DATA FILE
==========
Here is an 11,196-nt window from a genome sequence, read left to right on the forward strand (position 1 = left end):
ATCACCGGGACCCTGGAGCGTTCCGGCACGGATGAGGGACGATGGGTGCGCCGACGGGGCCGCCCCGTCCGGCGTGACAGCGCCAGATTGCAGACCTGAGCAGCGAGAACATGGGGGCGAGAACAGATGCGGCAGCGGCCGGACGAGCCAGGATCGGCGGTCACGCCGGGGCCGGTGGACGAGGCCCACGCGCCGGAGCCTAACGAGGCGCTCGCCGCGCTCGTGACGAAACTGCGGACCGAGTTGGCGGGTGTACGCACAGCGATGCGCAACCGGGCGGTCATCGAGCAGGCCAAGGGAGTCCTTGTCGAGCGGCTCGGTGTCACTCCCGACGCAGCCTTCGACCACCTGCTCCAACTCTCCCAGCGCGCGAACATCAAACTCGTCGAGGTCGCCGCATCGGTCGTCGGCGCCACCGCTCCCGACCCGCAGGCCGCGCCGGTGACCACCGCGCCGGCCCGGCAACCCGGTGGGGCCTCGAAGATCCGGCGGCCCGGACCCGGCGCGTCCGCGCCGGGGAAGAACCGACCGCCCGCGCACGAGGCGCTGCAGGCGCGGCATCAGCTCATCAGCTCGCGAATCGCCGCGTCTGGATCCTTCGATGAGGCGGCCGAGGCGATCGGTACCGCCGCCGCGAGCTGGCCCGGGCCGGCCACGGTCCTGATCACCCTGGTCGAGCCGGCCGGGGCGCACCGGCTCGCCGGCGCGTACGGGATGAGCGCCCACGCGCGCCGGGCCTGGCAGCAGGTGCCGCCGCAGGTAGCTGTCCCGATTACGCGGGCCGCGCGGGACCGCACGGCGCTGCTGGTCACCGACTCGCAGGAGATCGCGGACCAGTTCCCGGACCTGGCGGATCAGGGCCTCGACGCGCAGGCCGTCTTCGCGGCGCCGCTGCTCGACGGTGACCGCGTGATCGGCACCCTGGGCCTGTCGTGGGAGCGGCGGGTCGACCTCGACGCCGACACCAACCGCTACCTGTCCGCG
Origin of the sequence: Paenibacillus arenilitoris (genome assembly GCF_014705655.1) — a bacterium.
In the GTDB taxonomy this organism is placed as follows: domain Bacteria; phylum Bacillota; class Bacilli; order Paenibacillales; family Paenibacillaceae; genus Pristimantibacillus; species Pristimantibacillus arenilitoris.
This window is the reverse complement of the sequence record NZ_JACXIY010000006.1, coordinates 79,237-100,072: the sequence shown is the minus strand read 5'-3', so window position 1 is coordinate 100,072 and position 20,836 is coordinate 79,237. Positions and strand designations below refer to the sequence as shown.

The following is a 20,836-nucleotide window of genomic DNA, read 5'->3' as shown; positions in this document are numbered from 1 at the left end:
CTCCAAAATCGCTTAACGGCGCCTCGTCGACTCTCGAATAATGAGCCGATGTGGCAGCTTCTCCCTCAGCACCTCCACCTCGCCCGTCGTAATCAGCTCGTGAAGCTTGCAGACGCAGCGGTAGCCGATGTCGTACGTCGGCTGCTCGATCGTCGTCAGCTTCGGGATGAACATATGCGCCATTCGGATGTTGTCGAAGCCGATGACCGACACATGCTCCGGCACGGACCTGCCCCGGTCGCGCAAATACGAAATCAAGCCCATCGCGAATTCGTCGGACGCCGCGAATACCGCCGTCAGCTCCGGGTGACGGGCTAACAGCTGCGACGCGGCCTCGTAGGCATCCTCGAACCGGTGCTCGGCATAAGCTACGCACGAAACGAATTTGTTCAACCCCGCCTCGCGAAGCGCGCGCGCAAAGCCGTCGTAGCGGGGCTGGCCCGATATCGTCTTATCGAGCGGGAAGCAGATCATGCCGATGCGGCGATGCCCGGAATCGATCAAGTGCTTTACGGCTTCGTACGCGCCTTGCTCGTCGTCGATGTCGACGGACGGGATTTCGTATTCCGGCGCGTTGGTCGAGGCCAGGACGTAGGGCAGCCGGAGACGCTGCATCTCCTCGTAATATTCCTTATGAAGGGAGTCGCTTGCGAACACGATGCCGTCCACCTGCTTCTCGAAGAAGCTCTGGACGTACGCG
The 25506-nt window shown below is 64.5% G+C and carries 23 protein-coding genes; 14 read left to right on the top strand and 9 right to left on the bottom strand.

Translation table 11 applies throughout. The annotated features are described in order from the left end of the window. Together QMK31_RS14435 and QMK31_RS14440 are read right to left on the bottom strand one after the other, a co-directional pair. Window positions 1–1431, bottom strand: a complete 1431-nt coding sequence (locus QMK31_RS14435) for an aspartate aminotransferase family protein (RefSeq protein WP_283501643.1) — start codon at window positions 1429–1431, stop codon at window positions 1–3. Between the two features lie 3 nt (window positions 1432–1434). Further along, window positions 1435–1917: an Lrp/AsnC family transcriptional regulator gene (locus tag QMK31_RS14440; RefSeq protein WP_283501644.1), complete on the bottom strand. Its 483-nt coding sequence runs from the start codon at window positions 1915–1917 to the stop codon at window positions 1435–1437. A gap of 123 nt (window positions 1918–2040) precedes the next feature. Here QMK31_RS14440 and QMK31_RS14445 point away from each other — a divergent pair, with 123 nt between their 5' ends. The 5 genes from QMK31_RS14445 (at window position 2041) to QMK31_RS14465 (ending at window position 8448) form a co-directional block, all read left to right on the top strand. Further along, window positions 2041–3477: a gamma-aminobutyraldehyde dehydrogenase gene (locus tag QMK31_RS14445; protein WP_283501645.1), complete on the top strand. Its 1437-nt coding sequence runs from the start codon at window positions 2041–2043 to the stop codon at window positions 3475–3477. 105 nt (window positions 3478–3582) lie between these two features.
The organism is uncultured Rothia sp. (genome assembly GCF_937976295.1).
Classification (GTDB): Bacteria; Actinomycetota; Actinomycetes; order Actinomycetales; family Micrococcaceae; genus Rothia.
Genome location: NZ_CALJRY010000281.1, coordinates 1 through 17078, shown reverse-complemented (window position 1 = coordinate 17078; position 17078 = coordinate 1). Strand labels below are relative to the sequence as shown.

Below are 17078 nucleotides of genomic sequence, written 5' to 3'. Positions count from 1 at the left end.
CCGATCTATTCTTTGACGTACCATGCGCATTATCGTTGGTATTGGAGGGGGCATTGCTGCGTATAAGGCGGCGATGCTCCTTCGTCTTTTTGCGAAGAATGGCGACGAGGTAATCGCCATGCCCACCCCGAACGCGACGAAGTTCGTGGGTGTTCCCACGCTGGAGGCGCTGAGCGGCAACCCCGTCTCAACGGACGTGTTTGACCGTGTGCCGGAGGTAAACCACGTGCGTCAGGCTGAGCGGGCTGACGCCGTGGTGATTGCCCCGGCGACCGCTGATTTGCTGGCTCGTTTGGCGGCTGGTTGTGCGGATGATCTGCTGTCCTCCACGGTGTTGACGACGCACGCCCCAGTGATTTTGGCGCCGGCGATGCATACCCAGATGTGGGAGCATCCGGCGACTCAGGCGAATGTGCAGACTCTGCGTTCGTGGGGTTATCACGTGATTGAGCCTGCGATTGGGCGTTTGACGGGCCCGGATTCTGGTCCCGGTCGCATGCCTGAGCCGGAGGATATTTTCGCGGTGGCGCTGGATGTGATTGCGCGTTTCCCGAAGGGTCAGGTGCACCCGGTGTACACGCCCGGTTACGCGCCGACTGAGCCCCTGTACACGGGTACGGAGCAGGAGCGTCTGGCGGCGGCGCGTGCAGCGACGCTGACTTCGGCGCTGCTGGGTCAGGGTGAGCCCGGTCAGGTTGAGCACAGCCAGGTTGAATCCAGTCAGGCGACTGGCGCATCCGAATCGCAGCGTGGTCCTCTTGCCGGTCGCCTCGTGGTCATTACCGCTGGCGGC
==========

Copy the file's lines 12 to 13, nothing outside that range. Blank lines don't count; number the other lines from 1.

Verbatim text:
Genome location: NZ_CALJRY010000281.1, coordinates 1 through 17078, shown reverse-complemented (window position 1 = coordinate 17078; position 17078 = coordinate 1). Strand labels below are relative to the sequence as shown.

Below are 17078 nucleotides of genomic sequence, written 5' to 3'. Positions count from 1 at the left end.